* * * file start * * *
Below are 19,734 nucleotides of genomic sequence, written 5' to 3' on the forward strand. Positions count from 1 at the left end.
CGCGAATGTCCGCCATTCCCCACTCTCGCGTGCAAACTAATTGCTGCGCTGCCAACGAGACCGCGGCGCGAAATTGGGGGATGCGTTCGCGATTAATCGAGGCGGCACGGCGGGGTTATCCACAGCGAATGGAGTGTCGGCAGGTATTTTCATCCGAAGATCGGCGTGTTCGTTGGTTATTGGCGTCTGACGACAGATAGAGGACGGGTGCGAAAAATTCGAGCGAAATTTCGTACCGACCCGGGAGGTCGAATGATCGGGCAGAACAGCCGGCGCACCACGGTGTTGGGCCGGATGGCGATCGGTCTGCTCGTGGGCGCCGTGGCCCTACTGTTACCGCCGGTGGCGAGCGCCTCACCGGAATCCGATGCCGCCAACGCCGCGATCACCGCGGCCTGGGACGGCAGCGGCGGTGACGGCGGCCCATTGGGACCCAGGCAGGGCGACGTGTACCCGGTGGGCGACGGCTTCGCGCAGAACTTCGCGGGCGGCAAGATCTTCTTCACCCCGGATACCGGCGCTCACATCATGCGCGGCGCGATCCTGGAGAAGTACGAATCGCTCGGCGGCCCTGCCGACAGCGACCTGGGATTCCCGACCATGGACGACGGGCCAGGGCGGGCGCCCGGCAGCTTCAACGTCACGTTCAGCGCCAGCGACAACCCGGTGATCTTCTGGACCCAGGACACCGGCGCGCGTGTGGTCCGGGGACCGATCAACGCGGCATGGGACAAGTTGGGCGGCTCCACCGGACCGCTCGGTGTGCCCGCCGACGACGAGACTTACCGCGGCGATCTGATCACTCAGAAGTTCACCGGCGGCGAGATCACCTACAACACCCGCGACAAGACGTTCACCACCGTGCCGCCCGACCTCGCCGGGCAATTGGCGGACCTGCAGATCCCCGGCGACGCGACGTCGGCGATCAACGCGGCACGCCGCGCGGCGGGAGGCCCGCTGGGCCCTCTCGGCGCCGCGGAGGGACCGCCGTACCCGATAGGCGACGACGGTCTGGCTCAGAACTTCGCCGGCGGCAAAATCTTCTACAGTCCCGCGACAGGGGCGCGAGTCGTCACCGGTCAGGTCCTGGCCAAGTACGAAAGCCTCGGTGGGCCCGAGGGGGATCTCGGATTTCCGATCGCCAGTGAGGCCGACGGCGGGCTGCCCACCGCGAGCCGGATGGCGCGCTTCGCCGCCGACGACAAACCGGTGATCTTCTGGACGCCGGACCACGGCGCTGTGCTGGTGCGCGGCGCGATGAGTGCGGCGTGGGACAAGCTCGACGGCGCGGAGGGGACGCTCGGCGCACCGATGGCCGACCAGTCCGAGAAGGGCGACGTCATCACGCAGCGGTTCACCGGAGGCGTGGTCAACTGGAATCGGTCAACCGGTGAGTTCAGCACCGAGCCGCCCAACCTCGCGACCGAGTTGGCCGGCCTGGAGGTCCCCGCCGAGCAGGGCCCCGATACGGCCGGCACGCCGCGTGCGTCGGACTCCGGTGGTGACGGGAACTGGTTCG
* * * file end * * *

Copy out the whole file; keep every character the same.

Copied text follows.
Below are 19,734 nucleotides of genomic sequence, written 5' to 3' on the forward strand. Positions count from 1 at the left end.
CGCGAATGTCCGCCATTCCCCACTCTCGCGTGCAAACTAATTGCTGCGCTGCCAACGAGACCGCGGCGCGAAATTGGGGGATGCGTTCGCGATTAATCGAGGCGGCACGGCGGGGTTATCCACAGCGAATGGAGTGTCGGCAGGTATTTTCATCCGAAGATCGGCGTGTTCGTTGGTTATTGGCGTCTGACGACAGATAGAGGACGGGTGCGAAAAATTCGAGCGAAATTTCGTACCGACCCGGGAGGTCGAATGATCGGGCAGAACAGCCGGCGCACCACGGTGTTGGGCCGGATGGCGATCGGTCTGCTCGTGGGCGCCGTGGCCCTACTGTTACCGCCGGTGGCGAGCGCCTCACCGGAATCCGATGCCGCCAACGCCGCGATCACCGCGGCCTGGGACGGCAGCGGCGGTGACGGCGGCCCATTGGGACCCAGGCAGGGCGACGTGTACCCGGTGGGCGACGGCTTCGCGCAGAACTTCGCGGGCGGCAAGATCTTCTTCACCCCGGATACCGGCGCTCACATCATGCGCGGCGCGATCCTGGAGAAGTACGAATCGCTCGGCGGCCCTGCCGACAGCGACCTGGGATTCCCGACCATGGACGACGGGCCAGGGCGGGCGCCCGGCAGCTTCAACGTCACGTTCAGCGCCAGCGACAACCCGGTGATCTTCTGGACCCAGGACACCGGCGCGCGTGTGGTCCGGGGACCGATCAACGCGGCATGGGACAAGTTGGGCGGCTCCACCGGACCGCTCGGTGTGCCCGCCGACGACGAGACTTACCGCGGCGATCTGATCACTCAGAAGTTCACCGGCGGCGAGATCACCTACAACACCCGCGACAAGACGTTCACCACCGTGCCGCCCGACCTCGCCGGGCAATTGGCGGACCTGCAGATCCCCGGCGACGCGACGTCGGCGATCAACGCGGCACGCCGCGCGGCGGGAGGCCCGCTGGGCCCTCTCGGCGCCGCGGAGGGACCGCCGTACCCGATAGGCGACGACGGTCTGGCTCAGAACTTCGCCGGCGGCAAAATCTTCTACAGTCCCGCGACAGGGGCGCGAGTCGTCACCGGTCAGGTCCTGGCCAAGTACGAAAGCCTCGGTGGGCCCGAGGGGGATCTCGGATTTCCGATCGCCAGTGAGGCCGACGGCGGGCTGCCCACCGCGAGCCGGATGGCGCGCTTCGCCGCCGACGACAAACCGGTGATCTTCTGGACGCCGGACCACGGCGCTGTGCTGGTGCGCGGCGCGATGAGTGCGGCGTGGGACAAGCTCGACGGCGCGGAGGGGACGCTCGGCGCACCGATGGCCGACCAGTCCGAGAAGGGCGACGTCATCACGCAGCGGTTCACCGGAGGCGTGGTCAACTGGAATCGGTCAACCGGTGAGTTCAGCACCGAGCCGCCCAACCTCGCGACCGAGTTGGCCGGCCTGGAGGTCCCCGCCGAGCAGGGCCCCGATACGGCCGGCACGCCGCGTGCGTCGGACTCCGGTGGTGACGGGAACTGGTTCG